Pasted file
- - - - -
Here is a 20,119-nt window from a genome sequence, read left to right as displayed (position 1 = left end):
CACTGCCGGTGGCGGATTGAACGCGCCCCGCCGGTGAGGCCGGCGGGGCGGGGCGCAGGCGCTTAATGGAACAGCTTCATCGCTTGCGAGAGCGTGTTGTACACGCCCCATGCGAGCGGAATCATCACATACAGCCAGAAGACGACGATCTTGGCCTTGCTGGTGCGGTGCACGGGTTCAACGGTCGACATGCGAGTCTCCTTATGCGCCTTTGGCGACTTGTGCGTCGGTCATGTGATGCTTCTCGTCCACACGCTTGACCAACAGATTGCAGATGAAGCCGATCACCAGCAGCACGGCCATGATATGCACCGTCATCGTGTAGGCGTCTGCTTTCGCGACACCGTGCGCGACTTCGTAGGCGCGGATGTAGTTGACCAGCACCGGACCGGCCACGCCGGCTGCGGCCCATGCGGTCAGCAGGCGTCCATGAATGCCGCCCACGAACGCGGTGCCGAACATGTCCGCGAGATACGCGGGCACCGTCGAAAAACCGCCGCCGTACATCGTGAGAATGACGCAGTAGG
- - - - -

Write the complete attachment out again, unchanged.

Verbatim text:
Here is a 20,119-nt window from a genome sequence, read left to right as displayed (position 1 = left end):
CACTGCCGGTGGCGGATTGAACGCGCCCCGCCGGTGAGGCCGGCGGGGCGGGGCGCAGGCGCTTAATGGAACAGCTTCATCGCTTGCGAGAGCGTGTTGTACACGCCCCATGCGAGCGGAATCATCACATACAGCCAGAAGACGACGATCTTGGCCTTGCTGGTGCGGTGCACGGGTTCAACGGTCGACATGCGAGTCTCCTTATGCGCCTTTGGCGACTTGTGCGTCGGTCATGTGATGCTTCTCGTCCACACGCTTGACCAACAGATTGCAGATGAAGCCGATCACCAGCAGCACGGCCATGATATGCACCGTCATCGTGTAGGCGTCTGCTTTCGCGACACCGTGCGCGACTTCGTAGGCGCGGATGTAGTTGACCAGCACCGGACCGGCCACGCCGGCTGCGGCCCATGCGGTCAGCAGGCGTCCATGAATGCCGCCCACGAACGCGGTGCCGAACATGTCCGCGAGATACGCGGGCACCGTCGAAAAACCGCCGCCGTACATCGTGAGAATGACGCAGTAGG